And while the scales of equality are already unbalanced and stacked against those who have been incarcerated when they get out, without their birth certificates and proper ID, they are now tempted with illegal income jobs or the alternative of working in a degrading, below-minimum wage environment, being paid under the table. This makes a mockery of their years of rehabilitative programming.
In March of 2020, when COVID consumed the 35 prisons in the California Department of Corrections, all volunteer programs in San Quentin came to an abrupt halt. But surprisingly, one project began to bloom: The Genesis Project. This is an idea which had been in the making for the better part of a decade. My intention was to expedite the process for each and every inmate, while imprisoned, to receive their birth certificate. I wanted them to walk out of prison as legitimate citizens and, ultimately, to be indistinguishable from other applicants vying for employment. I wanted to give them a chance to make their freedom a redemptive experience. But after years of promoting the importance of supplying this document to inmates prior to release, the frustrating lack of results led me to abandon the program.
Then, in February of 2021, a particularly dire PBS segment aired that explored the difficulty paroled people face in obtaining a valid ID. The title of the segment read, “For men and women coming out of prison every year, one of the first steps to re-entering society can be one of the most difficult: simply getting a valid ID.” Seeing this on national television was the catalyst for me to dust off the old proposal and reintroduce it to the San Quentin administration once again. And this time, it worked.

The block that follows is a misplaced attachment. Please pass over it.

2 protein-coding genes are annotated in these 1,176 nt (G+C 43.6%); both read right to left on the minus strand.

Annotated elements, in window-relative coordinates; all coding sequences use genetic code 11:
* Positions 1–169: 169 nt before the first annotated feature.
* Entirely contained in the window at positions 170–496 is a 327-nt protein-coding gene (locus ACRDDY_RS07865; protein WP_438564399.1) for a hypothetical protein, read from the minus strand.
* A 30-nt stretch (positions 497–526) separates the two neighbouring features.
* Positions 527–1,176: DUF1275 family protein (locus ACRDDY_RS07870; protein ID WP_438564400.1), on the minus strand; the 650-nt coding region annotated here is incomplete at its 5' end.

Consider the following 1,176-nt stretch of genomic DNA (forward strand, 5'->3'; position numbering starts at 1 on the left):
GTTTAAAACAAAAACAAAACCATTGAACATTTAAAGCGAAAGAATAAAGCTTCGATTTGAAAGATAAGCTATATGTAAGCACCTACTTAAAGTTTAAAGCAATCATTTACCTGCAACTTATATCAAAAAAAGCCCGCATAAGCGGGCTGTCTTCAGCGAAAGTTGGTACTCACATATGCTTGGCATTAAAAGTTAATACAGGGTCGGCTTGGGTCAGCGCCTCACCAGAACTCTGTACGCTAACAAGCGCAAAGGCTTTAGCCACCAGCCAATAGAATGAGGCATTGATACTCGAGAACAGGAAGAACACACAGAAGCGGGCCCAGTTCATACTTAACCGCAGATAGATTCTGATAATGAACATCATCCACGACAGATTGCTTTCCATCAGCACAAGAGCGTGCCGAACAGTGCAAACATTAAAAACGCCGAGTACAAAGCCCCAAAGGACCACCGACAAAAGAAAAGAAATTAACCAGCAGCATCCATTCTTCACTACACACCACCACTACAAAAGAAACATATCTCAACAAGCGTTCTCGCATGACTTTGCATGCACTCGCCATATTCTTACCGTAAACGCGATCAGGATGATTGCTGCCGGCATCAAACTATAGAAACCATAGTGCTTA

Blessed with an incredible team of a re-entry mentor (Judith Tata of CRP), financial backers (Santhosh Daniel of Trevor TCR) and the approval and support of the San Quentin Warden (Ron Broomfield), the path was laid out and we were given the green light. Even before the prison officially opened after being locked down for 15 months, we were able to get to work in the San Quentin housing units, opening the doors to classes of 25 men at a time.